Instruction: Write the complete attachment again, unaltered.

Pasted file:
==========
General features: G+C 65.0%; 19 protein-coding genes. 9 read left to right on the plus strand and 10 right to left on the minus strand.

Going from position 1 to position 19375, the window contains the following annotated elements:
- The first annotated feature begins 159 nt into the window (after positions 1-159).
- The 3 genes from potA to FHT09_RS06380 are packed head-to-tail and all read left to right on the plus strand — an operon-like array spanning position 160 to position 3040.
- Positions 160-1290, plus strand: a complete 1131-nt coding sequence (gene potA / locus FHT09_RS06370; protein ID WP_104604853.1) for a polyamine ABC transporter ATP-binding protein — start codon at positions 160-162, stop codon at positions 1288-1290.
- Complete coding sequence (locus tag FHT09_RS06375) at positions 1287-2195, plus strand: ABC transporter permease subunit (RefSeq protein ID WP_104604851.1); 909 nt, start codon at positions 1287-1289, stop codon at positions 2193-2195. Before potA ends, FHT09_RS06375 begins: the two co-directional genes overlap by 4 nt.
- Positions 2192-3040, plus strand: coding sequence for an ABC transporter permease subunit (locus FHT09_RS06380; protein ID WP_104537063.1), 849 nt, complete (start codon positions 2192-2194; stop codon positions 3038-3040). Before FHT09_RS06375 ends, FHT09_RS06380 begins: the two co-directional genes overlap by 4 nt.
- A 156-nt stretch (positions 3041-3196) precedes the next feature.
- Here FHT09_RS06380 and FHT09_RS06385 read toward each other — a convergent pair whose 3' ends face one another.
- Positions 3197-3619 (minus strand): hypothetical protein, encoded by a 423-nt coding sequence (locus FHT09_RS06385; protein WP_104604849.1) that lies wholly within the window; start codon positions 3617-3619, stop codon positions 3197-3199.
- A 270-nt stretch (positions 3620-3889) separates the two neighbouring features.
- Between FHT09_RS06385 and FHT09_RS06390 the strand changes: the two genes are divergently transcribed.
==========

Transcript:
General features: G+C 65.0%; 19 protein-coding genes. 9 read left to right on the plus strand and 10 right to left on the minus strand.

Going from position 1 to position 19375, the window contains the following annotated elements:
- The first annotated feature begins 159 nt into the window (after positions 1-159).
- The 3 genes from potA to FHT09_RS06380 are packed head-to-tail and all read left to right on the plus strand — an operon-like array spanning position 160 to position 3040.
- Positions 160-1290, plus strand: a complete 1131-nt coding sequence (gene potA / locus FHT09_RS06370; protein ID WP_104604853.1) for a polyamine ABC transporter ATP-binding protein — start codon at positions 160-162, stop codon at positions 1288-1290.
- Complete coding sequence (locus tag FHT09_RS06375) at positions 1287-2195, plus strand: ABC transporter permease subunit (RefSeq protein ID WP_104604851.1); 909 nt, start codon at positions 1287-1289, stop codon at positions 2193-2195. Before potA ends, FHT09_RS06375 begins: the two co-directional genes overlap by 4 nt.
- Positions 2192-3040, plus strand: coding sequence for an ABC transporter permease subunit (locus FHT09_RS06380; protein ID WP_104537063.1), 849 nt, complete (start codon positions 2192-2194; stop codon positions 3038-3040). Before FHT09_RS06375 ends, FHT09_RS06380 begins: the two co-directional genes overlap by 4 nt.
- A 156-nt stretch (positions 3041-3196) precedes the next feature.
- Here FHT09_RS06380 and FHT09_RS06385 read toward each other — a convergent pair whose 3' ends face one another.
- Positions 3197-3619 (minus strand): hypothetical protein, encoded by a 423-nt coding sequence (locus FHT09_RS06385; protein WP_104604849.1) that lies wholly within the window; start codon positions 3617-3619, stop codon positions 3197-3199.
- A 270-nt stretch (positions 3620-3889) separates the two neighbouring features.
- Between FHT09_RS06385 and FHT09_RS06390 the strand changes: the two genes are divergently transcribed.